[Noozhawk’s note: One in a series on Santa Barbara Partners in Education volunteers. This article is sponsored by Community West Bank, a Partners in Education President’s Council member.]
She discovered her love of both animals and reading at a young age, when her father bought her a book about kittens. Growing up, she knew she wanted to pursue a career related to animals and, in 1997, she founded the nonprofit All for Animals, which promotes humane treatment of them. Her love of reading and writing led her to author two successful books, outlining tips for maintaining healthy pets.
With Partners in Education, a local nonprofit administered by the Santa Barbara County Education Office, Lee Stevens travels from classroom to classroom promoting her passion and introducing students to her canine companion, Sandy. She teaches students many valuable lessons through reading and interaction with animals.
Lee Stevens’ All for Animals organization offers a program called “Compassion for Critters,” which promotes many positive qualities in developing children.
“Studies show that children who are taught compassion and empathy for animals at a young age will grow up to become better citizens,” she explained. “Our Compassion for Critters program helps promote good character in children through reading, storytelling and interaction with well-behaved animal companions.”
Lee Stevens’ goal is to strengthen the bond between humans and animals at a young age.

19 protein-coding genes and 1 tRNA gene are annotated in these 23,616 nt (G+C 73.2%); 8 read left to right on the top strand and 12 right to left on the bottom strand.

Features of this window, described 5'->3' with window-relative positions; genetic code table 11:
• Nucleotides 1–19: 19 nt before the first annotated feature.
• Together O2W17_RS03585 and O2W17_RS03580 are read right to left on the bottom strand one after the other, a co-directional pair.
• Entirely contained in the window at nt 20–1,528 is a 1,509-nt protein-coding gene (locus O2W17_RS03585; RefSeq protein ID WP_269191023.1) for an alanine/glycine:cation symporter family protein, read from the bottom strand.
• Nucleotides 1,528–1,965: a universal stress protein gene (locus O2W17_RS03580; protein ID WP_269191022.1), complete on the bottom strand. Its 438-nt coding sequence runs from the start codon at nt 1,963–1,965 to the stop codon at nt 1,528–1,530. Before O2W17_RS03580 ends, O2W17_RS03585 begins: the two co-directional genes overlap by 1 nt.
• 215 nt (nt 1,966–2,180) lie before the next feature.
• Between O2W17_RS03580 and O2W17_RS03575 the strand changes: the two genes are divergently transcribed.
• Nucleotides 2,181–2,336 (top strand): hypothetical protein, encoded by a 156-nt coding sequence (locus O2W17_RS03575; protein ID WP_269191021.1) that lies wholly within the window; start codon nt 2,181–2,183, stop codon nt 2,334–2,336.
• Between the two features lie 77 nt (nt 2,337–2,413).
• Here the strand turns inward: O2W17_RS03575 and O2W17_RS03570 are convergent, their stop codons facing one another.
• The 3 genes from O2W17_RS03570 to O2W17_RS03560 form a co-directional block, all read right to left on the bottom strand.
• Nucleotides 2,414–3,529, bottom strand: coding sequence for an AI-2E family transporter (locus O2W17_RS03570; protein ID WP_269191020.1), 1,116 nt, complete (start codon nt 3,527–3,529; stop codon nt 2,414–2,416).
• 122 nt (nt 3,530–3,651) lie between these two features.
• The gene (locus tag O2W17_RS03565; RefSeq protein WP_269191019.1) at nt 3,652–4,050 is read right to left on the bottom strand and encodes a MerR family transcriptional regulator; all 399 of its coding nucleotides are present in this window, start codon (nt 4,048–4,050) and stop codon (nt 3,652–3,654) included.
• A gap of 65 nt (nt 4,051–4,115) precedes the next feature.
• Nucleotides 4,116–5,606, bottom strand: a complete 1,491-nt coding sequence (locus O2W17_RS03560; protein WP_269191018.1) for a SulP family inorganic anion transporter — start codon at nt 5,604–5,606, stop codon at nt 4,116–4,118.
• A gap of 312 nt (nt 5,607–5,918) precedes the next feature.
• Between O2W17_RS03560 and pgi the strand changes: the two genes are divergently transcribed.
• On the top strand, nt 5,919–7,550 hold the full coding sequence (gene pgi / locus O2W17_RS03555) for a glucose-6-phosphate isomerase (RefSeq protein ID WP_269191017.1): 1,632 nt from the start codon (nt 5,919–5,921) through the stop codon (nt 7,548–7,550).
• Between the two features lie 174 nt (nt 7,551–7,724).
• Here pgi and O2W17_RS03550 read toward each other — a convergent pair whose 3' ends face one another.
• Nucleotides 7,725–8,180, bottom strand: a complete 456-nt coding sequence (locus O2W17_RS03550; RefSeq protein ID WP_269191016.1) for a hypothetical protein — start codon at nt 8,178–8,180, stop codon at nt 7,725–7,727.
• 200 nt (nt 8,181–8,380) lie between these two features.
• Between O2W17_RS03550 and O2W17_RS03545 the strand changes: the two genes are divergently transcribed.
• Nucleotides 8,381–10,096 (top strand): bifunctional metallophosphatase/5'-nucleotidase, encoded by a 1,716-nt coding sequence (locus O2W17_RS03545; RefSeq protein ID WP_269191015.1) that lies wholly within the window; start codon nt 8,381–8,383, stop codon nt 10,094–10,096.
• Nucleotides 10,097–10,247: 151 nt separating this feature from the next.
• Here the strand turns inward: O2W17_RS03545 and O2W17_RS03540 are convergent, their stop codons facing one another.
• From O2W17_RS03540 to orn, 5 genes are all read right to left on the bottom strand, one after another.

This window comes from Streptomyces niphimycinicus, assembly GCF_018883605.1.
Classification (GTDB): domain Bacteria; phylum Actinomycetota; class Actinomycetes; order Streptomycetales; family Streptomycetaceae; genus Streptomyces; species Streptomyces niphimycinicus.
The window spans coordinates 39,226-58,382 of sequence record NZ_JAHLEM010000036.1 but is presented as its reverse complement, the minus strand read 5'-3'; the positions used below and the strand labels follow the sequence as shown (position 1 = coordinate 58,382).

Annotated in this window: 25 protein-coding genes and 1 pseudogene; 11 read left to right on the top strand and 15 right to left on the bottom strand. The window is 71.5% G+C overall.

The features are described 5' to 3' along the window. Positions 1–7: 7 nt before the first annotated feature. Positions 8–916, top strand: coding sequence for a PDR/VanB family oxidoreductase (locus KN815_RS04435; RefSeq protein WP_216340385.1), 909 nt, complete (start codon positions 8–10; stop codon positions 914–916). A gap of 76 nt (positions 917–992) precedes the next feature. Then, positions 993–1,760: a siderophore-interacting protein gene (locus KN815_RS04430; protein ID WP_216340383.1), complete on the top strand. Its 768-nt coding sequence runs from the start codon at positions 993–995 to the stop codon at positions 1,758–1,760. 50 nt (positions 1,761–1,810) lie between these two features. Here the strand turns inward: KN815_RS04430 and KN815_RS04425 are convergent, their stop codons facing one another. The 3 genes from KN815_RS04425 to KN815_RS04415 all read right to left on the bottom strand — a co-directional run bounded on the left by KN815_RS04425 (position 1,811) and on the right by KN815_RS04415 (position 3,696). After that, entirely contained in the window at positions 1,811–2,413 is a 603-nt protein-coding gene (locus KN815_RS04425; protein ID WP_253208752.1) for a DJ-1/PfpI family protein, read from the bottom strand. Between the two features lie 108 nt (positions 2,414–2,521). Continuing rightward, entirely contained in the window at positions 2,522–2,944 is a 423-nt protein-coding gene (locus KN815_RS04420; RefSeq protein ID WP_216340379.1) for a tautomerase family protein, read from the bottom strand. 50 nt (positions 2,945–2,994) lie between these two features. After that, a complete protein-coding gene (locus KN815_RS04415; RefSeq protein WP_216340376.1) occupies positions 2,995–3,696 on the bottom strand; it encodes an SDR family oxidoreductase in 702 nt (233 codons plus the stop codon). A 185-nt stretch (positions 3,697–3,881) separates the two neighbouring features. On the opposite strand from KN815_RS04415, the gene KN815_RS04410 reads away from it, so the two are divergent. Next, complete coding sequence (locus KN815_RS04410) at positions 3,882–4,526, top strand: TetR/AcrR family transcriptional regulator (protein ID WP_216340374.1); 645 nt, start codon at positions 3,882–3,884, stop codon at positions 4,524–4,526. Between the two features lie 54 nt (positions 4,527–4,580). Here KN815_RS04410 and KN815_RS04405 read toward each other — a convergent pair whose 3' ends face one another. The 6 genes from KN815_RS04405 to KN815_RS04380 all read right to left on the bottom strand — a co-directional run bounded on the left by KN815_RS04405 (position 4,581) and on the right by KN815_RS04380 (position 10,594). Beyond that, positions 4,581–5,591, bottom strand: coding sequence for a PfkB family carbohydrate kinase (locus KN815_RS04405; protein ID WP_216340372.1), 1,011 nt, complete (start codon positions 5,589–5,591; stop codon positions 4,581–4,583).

“Children have a natural curiosity and affection toward animals,” she said. “It is my job as a humane educator to nurture that relationship and help children create safe and satisfying relationships with animals that will last a lifetime.”
Lee Stevens explains how children are positively affected when they develop an understanding of animals.
“Children who learn to respect animals at a young age grow up to be kinder adults — not only to animals, but to their peers, their parents and their teachers as well,” she said.
In addition to exposing local youth to the joys of having a pet companion, Lee Stevens teaches students valuable safety lessons.
“As part of every school presentation, we practice a dog-bite prevention exercise, where we teach children how to properly approach a dog they don’t know,” she said. “I have found that volunteers who are accompanied by dogs like our canine ambassador, Sandy, a lovable Labrador retriever, have a profoundly positive effect on children.”
After her presentations, Lee Stevens surprises the students with a copy of her latest book, Animals Have Feelings, Too!
“It is our goal to give away a copy of a book about animals to every child who attends one of our humane education presentations,” she said. “Since the book ... was published in October, we have already given away nearly 1,000 copies to local elementary school children!”
Lee Stevens hopes to continue her volunteer work through Partners in Education, which has allowed her to use her particular expertise to create a positive change within the community and to show young people that their careers can align with their personal interests.
“It is my goal as an animal lover, a reader and a humane educator to get children interested in reading and instill in them an appreciation for animals and nature,” she said. “Kids who read are more likely to succeed in all aspects of their lives, and kids who are kind to animals grow up to be kinder adults, which benefits the community as a whole.”
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— Michaela Ford is a senior at Santa Barbara High School and a Santa Barbara Partners in Education intern through the Partners Job Readiness & Internship Program. Partners in Education programs are administered under the Santa Barbara County Education Office.